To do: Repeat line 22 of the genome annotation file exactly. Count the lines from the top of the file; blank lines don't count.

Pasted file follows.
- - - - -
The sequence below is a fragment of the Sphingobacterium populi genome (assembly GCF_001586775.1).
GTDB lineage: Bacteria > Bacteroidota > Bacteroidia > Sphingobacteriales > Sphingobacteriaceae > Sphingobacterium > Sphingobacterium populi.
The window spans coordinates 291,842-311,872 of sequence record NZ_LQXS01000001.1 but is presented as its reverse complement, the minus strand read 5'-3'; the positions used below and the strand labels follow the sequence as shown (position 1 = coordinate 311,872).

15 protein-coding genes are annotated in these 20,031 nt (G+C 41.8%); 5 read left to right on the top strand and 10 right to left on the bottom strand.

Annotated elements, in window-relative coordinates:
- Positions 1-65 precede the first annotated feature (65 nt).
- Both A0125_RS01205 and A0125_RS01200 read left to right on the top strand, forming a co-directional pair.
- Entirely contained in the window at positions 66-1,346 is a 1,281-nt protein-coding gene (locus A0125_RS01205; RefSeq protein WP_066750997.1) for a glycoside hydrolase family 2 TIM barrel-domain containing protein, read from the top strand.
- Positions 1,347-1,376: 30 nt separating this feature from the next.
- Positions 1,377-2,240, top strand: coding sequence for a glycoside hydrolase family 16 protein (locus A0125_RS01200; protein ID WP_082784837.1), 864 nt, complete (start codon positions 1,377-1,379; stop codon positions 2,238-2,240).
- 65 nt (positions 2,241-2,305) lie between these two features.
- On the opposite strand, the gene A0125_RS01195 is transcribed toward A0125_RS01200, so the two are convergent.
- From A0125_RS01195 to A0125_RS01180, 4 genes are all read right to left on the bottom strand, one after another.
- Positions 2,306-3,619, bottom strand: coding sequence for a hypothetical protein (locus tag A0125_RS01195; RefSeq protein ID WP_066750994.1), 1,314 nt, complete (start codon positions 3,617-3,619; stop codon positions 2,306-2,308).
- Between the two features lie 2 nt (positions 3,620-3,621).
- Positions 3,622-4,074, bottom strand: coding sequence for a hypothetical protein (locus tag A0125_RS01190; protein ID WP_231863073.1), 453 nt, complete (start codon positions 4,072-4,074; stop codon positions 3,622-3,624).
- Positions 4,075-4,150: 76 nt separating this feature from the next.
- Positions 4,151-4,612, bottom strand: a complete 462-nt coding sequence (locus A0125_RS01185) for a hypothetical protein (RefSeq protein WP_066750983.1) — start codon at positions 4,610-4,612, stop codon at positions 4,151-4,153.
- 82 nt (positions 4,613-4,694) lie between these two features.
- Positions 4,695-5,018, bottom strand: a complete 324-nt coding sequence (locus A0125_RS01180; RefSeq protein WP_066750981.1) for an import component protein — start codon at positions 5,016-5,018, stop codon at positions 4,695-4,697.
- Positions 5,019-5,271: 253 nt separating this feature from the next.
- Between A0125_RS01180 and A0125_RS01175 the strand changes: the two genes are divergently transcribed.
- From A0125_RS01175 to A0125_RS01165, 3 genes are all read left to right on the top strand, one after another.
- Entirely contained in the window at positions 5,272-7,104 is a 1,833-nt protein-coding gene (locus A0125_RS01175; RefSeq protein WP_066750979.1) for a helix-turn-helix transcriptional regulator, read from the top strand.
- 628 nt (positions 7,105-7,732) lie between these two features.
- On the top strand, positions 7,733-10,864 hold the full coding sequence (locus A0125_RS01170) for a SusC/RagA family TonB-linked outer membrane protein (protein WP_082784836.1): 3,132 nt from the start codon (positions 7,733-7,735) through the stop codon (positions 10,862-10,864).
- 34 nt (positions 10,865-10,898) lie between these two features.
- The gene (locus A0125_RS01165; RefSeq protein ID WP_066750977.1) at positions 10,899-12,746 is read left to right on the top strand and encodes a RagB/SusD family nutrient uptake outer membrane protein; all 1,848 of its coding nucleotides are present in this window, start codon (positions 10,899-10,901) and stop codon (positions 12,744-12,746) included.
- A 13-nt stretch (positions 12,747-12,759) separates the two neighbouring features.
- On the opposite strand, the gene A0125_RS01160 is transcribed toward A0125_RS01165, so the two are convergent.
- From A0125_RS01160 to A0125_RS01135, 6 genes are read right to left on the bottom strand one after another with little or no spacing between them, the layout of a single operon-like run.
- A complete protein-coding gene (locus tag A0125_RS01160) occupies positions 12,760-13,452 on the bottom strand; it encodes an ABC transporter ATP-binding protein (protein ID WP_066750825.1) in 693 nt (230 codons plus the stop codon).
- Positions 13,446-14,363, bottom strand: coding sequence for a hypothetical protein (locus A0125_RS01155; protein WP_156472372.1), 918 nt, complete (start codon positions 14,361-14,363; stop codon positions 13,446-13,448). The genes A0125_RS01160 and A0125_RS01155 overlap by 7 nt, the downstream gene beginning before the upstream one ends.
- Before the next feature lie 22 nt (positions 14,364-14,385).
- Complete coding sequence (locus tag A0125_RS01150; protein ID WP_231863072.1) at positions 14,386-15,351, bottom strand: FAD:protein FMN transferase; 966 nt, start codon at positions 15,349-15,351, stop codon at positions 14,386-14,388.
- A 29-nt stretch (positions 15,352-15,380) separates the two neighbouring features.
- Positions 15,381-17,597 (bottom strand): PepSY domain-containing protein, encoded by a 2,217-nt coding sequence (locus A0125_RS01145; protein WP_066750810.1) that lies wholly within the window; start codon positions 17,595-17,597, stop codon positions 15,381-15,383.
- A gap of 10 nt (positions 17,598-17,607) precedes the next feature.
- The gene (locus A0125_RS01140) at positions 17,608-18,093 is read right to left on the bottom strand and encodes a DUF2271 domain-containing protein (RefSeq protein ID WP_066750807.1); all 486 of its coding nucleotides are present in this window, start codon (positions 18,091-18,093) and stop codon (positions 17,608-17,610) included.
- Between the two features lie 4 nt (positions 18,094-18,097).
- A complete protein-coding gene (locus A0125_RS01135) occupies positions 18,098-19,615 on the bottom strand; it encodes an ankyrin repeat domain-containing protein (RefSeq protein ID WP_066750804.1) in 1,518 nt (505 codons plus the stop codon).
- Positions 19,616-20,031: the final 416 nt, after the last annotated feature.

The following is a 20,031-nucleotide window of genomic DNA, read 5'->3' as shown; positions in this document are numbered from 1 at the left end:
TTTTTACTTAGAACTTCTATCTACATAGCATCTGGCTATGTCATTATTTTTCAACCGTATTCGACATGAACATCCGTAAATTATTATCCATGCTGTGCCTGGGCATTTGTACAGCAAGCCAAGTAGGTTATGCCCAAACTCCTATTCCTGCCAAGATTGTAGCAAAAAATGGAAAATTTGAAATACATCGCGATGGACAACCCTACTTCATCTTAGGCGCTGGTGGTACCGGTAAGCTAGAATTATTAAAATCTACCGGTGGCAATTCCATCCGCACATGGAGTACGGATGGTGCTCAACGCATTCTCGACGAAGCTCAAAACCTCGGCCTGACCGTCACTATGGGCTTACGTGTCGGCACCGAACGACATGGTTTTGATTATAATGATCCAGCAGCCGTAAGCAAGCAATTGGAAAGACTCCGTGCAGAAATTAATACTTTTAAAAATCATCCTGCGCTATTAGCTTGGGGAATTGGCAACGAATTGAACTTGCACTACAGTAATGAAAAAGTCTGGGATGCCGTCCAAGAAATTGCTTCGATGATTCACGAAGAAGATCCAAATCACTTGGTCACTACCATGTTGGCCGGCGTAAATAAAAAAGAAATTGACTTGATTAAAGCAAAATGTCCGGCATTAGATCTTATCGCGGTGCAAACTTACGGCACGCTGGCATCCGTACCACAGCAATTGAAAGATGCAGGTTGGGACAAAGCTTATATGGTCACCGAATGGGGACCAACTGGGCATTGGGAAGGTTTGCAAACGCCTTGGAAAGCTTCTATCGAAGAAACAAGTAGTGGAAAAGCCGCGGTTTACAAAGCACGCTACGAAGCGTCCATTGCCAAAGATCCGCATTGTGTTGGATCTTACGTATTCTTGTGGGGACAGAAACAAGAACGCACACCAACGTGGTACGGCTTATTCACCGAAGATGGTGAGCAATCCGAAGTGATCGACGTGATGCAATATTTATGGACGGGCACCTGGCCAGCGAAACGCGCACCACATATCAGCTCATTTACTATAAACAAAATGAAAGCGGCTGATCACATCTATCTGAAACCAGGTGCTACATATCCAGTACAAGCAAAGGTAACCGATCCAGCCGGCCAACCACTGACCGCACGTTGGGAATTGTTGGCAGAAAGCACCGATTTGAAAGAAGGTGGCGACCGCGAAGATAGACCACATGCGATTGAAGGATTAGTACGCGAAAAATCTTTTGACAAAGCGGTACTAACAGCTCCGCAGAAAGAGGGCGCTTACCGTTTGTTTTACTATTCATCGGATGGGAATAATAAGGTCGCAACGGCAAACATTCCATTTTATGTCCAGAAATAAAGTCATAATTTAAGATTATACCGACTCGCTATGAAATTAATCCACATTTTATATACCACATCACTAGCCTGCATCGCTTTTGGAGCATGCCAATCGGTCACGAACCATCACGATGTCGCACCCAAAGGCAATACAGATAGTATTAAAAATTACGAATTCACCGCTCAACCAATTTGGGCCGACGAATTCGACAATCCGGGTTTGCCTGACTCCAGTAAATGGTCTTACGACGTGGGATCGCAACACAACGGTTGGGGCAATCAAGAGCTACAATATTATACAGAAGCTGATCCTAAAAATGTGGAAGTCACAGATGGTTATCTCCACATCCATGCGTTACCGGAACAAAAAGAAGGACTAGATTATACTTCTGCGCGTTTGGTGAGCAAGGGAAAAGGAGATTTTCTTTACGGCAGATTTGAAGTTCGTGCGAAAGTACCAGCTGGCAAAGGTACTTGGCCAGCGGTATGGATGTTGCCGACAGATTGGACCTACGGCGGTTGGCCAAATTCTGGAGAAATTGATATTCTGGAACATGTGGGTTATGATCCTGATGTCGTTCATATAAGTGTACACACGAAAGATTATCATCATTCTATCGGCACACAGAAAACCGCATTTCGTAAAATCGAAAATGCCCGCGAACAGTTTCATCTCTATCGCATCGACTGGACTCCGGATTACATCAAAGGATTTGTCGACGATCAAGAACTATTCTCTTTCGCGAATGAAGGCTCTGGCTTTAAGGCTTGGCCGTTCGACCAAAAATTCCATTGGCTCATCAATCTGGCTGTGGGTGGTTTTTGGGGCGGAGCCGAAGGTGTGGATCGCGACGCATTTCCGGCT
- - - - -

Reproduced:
- Between A0125_RS01180 and A0125_RS01175 the strand changes: the two genes are divergently transcribed.